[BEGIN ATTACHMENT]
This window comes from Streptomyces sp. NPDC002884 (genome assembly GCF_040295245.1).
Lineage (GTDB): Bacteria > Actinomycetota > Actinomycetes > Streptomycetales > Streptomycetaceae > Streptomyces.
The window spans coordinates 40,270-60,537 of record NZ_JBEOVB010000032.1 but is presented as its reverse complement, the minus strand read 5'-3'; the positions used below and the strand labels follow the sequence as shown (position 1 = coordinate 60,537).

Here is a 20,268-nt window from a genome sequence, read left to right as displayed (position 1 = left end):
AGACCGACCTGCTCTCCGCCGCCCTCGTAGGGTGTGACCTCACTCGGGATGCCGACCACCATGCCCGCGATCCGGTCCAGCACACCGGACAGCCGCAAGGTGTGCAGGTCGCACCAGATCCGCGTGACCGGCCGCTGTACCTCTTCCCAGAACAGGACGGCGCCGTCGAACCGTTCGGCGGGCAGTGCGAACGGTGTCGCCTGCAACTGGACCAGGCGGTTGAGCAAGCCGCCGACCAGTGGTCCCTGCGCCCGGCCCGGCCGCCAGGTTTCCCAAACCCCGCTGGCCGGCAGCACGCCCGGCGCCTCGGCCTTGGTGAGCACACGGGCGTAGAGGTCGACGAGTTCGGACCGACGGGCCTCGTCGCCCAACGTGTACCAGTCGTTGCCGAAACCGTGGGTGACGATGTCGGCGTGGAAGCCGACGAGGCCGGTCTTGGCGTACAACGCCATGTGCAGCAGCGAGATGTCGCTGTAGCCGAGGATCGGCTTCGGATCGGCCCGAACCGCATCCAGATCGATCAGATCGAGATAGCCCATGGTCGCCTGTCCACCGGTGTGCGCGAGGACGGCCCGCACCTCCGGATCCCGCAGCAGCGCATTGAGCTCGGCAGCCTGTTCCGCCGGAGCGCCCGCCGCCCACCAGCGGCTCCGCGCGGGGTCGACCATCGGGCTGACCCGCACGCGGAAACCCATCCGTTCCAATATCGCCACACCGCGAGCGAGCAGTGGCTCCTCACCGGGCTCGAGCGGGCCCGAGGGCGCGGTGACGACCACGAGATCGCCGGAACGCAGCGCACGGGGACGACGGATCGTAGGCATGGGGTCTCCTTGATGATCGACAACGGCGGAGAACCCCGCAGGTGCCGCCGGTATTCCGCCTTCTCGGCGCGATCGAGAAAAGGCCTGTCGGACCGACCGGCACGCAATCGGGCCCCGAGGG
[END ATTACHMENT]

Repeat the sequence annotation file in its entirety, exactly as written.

This window comes from Streptomyces sp. NPDC002884 (genome assembly GCF_040295245.1).
Lineage (GTDB): Bacteria > Actinomycetota > Actinomycetes > Streptomycetales > Streptomycetaceae > Streptomyces.
The window spans coordinates 40,270-60,537 of record NZ_JBEOVB010000032.1 but is presented as its reverse complement, the minus strand read 5'-3'; the positions used below and the strand labels follow the sequence as shown (position 1 = coordinate 60,537).

Here is a 20,268-nt window from a genome sequence, read left to right as displayed (position 1 = left end):
AGACCGACCTGCTCTCCGCCGCCCTCGTAGGGTGTGACCTCACTCGGGATGCCGACCACCATGCCCGCGATCCGGTCCAGCACACCGGACAGCCGCAAGGTGTGCAGGTCGCACCAGATCCGCGTGACCGGCCGCTGTACCTCTTCCCAGAACAGGACGGCGCCGTCGAACCGTTCGGCGGGCAGTGCGAACGGTGTCGCCTGCAACTGGACCAGGCGGTTGAGCAAGCCGCCGACCAGTGGTCCCTGCGCCCGGCCCGGCCGCCAGGTTTCCCAAACCCCGCTGGCCGGCAGCACGCCCGGCGCCTCGGCCTTGGTGAGCACACGGGCGTAGAGGTCGACGAGTTCGGACCGACGGGCCTCGTCGCCCAACGTGTACCAGTCGTTGCCGAAACCGTGGGTGACGATGTCGGCGTGGAAGCCGACGAGGCCGGTCTTGGCGTACAACGCCATGTGCAGCAGCGAGATGTCGCTGTAGCCGAGGATCGGCTTCGGATCGGCCCGAACCGCATCCAGATCGATCAGATCGAGATAGCCCATGGTCGCCTGTCCACCGGTGTGCGCGAGGACGGCCCGCACCTCCGGATCCCGCAGCAGCGCATTGAGCTCGGCAGCCTGTTCCGCCGGAGCGCCCGCCGCCCACCAGCGGCTCCGCGCGGGGTCGACCATCGGGCTGACCCGCACGCGGAAACCCATCCGTTCCAATATCGCCACACCGCGAGCGAGCAGTGGCTCCTCACCGGGCTCGAGCGGGCCCGAGGGCGCGGTGACGACCACGAGATCGCCGGAACGCAGCGCACGGGGACGACGGATCGTAGGCATGGGGTCTCCTTGATGATCGACAACGGCGGAGAACCCCGCAGGTGCCGCCGGTATTCCGCCTTCTCGGCGCGATCGAGAAAAGGCCTGTCGGACCGACCGGCACGCAATCGGGCCCCGAGGG